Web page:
More than 60 percent of the nation’s community hospitals are now part of health systems. In this environment, leadership at independent hospitals and smaller health systems are well advised to conduct a thorough assessment of the potential for remaining independent.
Some independent hospitals will benefit from mergers or acquisitions, and others may not achieve significant benefits. Merging, as a process, has significant short-term costs and disadvantages and should not be undertaken unless it is clear that the benefits will exceed those costs and disadvantages.
The three frequently cited benefits of hospital mergers are the following:
- Economies of scale/purchasing power
- A better bond rating and improved access to capital
- An improved negotiating position
Many—but not all—hospitals that merge or are acquired will obtain one or more of these benefits. The impact on any one hospital is highly individual.
Economies of Scale
A recent study by the American Hospital Association (AHA) found that hospital mergers reduced operating expense per admission by 2.5 percent at acquired hospitals. That’s significant—but it’s also low enough that the average almost certainly includes some hospitals with no reduction, or a small increase, in operating expenses.
To achieve a good portion of potential savings, there may need to be layoffs, and hospitals and health systems, being socially oriented, tend to resist laying people off. Non-personnel costs, such as supplies and equipment, typically represent 30 to 40 percent of a hospital’s expenses, which can be targeted for savings through the larger scale of a health system (see Butcher, L. “Sizing Up Economies of Scale,” Leadership, Oct. 31, 2012). But for any one hospital to determine its likelihood of realizing non-personnel savings in a merger, the organization must conduct a full review of its numbers as well as those of potential partners and group purchasing organizations the hospital might join.
Moody’s Investors Service considers organizational size, as measured by total revenues, in assigning bond ratings. Forty-five percent of the agency’s scoring is based on market position, and a quarter of that—about 11 percent of the total score—is based on total revenues. It’s a significant piece, but other positive factors can outweigh it.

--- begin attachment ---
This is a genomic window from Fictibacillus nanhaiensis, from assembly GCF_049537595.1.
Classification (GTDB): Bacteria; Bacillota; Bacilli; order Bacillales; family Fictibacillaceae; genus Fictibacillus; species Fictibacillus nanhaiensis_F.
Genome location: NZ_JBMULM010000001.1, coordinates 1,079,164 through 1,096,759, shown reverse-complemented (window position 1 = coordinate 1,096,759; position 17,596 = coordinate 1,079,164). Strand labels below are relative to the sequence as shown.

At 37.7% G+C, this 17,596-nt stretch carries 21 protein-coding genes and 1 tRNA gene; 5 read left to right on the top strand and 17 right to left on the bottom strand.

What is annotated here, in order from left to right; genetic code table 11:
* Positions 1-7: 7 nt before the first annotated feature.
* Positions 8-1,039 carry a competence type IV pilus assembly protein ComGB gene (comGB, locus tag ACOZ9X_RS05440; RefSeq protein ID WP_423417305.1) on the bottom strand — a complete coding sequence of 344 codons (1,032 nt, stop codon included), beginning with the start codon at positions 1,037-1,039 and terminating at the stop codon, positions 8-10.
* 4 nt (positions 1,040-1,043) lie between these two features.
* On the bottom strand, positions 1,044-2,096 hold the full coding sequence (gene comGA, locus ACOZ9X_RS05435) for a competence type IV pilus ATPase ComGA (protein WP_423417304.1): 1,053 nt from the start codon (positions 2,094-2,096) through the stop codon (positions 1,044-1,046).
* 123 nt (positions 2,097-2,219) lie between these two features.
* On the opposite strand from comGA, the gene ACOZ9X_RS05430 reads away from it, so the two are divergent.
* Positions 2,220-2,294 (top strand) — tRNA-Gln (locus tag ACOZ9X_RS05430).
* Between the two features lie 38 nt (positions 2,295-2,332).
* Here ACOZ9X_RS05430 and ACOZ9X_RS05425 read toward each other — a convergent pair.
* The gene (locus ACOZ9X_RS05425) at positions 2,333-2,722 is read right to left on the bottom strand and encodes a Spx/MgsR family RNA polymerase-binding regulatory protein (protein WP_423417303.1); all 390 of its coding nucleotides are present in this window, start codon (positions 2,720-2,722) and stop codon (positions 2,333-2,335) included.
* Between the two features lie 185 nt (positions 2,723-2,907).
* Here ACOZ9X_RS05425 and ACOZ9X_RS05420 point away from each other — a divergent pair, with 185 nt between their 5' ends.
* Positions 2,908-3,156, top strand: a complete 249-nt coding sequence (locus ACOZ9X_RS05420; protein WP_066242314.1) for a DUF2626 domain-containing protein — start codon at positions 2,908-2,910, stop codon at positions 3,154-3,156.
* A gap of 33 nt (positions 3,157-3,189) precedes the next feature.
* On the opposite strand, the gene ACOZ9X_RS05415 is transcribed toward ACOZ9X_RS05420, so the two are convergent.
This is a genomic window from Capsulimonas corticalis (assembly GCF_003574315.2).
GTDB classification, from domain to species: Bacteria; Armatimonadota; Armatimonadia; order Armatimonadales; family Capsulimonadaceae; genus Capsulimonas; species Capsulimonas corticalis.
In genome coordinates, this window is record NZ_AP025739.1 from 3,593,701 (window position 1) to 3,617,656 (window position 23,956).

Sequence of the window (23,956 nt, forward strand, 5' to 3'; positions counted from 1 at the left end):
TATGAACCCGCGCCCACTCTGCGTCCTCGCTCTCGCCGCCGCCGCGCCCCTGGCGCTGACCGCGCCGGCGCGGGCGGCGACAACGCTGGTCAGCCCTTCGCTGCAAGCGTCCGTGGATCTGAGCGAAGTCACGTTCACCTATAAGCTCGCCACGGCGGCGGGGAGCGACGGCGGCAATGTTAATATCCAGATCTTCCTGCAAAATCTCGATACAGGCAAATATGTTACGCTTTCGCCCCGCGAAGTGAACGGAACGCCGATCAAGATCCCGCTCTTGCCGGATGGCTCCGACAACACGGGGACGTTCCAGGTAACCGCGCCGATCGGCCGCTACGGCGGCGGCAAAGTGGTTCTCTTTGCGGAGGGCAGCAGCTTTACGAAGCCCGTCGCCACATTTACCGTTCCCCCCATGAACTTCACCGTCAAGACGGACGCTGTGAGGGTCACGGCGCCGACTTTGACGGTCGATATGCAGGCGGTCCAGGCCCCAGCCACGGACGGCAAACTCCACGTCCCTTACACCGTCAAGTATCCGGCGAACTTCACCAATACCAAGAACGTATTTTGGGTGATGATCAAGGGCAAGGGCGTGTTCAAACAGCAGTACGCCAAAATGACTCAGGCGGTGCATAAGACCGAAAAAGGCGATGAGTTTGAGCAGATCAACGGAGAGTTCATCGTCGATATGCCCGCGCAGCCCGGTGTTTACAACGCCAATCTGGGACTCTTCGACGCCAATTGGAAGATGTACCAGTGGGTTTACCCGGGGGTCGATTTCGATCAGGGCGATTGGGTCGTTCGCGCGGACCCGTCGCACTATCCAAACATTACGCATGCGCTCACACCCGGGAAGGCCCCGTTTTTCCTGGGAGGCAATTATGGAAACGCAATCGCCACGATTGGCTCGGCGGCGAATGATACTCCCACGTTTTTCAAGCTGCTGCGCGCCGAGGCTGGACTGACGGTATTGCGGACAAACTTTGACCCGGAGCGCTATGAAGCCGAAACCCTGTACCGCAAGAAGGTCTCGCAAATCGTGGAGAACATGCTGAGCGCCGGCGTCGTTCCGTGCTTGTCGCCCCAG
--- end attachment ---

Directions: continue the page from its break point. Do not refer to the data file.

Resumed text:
In contrast, Standard & Poor’s does not consider organizational size, per se, as part of market position rating; rather, it appears to place more emphasis on concentrated local or regional presence and market share. An independent hospital or small health system may well have these attributes, resulting in a favorable credit position.
Independent hospitals in highly competitive urban markets may be at a disadvantage when negotiating with commercial health plans, and could realize benefits from becoming part of a health system with better leverage. On the other hand, if they do not merge, lower payment rates may make them an attractive component of a narrow network.
Rural hospitals or hospitals in a single provider market with limited or distant competition are in a different position; combining with other providers may not produce a significant impact on negotiating position.
The actual benefit to any independent hospital will depend on the hospital’s individual situation and goals. Some goals, such as improving quality or being better positioned to manage population health, may be achievable through various forms of affiliation. A hospital’s situation should be carefully assessed before concluding that a merger or acquisition is the best choice.